It is often said that we have two ears and one mouth, and should use them in that proportion. What this means is that good communication is more about listening than it is about speaking. Every accountant knows that client-centred firms are more likely to retain clients than are technically oriented firms. Why? Because client-centred firms listen to their clients!
Generally, partners interact with their clients on an ad hoc basis, discussing issues as and when they arise, and try to assess their feelings and reactions based on these brief encounters. The problem is that few people wear their emotions on their sleeve, and even fewer business people display their true thoughts and feelings publicly. In fact, they train themselves not to!
Most clients who are considering changing accountants tend to keep their thoughts to themselves. Surveys show that only 5% of clients who changed accountants admitted to their accountant the real reason for the change.
While your day-to-day contact with clients might give you an insight into their finances, it tells you very little about their feelings or intentions. To understand these you must make a special effort to solicit responses through careful questioning, and learn to read other signs such as eye movements and body language.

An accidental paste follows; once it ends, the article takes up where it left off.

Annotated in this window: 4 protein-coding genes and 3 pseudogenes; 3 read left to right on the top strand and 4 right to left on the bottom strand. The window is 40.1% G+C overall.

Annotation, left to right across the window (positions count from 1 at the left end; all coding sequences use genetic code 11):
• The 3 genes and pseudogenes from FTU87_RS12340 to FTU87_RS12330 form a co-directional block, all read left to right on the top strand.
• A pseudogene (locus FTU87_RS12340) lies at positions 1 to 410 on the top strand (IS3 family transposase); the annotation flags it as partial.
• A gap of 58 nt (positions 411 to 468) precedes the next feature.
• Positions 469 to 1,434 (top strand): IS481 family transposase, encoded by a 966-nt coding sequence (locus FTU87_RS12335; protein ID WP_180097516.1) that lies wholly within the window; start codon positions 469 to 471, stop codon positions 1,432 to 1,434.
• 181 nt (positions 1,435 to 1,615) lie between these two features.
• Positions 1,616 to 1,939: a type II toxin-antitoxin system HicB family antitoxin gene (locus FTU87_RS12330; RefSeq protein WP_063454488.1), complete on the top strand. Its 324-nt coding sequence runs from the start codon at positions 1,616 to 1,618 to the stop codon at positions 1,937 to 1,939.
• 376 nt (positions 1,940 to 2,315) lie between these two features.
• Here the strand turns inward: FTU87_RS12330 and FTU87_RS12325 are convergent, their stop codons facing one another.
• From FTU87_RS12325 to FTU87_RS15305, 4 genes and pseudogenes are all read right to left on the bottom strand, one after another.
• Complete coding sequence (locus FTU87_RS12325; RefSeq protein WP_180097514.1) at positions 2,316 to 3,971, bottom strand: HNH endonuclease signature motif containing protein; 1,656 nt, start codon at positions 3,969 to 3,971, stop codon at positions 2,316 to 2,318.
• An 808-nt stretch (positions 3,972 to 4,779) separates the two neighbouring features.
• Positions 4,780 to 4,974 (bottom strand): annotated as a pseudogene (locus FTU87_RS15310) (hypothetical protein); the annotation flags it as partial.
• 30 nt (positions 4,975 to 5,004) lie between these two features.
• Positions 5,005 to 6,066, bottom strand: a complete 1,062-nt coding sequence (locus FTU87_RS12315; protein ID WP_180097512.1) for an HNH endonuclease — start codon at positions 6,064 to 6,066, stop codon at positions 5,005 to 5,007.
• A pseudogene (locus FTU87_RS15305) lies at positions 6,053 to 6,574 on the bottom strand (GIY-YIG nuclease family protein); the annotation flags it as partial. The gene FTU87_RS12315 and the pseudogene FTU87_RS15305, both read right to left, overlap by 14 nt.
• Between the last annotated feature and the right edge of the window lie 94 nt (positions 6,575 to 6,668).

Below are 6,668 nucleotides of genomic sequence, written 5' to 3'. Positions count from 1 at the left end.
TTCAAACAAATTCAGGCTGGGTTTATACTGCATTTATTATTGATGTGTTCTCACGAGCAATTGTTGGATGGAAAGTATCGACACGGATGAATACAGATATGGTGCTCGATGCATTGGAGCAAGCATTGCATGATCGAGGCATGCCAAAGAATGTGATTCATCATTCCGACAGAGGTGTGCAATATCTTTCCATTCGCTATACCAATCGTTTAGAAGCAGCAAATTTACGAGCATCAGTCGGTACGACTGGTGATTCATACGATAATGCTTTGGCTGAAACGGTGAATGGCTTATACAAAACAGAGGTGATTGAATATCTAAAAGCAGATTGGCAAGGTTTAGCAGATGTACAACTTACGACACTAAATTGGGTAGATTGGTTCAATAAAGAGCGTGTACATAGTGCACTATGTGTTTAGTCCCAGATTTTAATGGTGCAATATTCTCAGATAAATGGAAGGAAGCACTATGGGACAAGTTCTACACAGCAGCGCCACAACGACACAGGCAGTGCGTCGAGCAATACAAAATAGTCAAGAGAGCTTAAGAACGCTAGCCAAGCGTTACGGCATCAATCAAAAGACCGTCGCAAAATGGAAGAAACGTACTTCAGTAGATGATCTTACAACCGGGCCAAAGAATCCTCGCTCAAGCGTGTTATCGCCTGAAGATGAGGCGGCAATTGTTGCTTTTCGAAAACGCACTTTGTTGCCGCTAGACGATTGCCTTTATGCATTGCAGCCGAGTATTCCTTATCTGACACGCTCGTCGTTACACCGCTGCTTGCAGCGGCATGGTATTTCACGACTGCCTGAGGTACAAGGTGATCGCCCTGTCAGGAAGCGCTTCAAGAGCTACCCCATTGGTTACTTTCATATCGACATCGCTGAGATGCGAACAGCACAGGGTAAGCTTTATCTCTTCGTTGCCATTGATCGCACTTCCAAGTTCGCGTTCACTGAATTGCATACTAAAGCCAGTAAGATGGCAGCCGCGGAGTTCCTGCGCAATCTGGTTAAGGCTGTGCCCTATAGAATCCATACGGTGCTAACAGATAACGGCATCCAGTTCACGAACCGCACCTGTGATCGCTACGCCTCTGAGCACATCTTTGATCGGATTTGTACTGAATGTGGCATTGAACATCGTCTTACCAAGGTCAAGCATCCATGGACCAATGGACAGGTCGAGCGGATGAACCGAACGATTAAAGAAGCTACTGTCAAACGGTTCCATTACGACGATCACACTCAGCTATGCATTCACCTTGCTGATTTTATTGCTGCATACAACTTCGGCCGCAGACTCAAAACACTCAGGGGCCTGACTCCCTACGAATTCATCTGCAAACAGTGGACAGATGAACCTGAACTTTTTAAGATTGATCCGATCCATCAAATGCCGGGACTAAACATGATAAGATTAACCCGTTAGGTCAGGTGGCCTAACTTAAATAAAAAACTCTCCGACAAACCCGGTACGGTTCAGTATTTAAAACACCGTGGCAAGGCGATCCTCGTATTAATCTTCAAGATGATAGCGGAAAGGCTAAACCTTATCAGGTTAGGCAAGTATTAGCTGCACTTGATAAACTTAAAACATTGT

You may start off with a relatively close rapport with your clients, but as your firm grows there will be a danger that you will become increasingly remote from them, and less sensitive to their concerns. Many firms experience infrastructure problems during periods of growth, and it is very easy at such times to allow the quality of service to slip.
Clients are more sophisticated these days. They are becoming increasingly skilled at product and service comparisons, and know how to scan the marketplace for what they want. Rising internet use has also contributed to this, with clients being able to search more frequently online for firms and particular services. It is becoming much harder to take client loyalty for granted.
To make matters worse, accounting firms are becoming much more active in prospecting for new business – and in the accounting profession gaining new business for yourself usually means taking it away from someone else.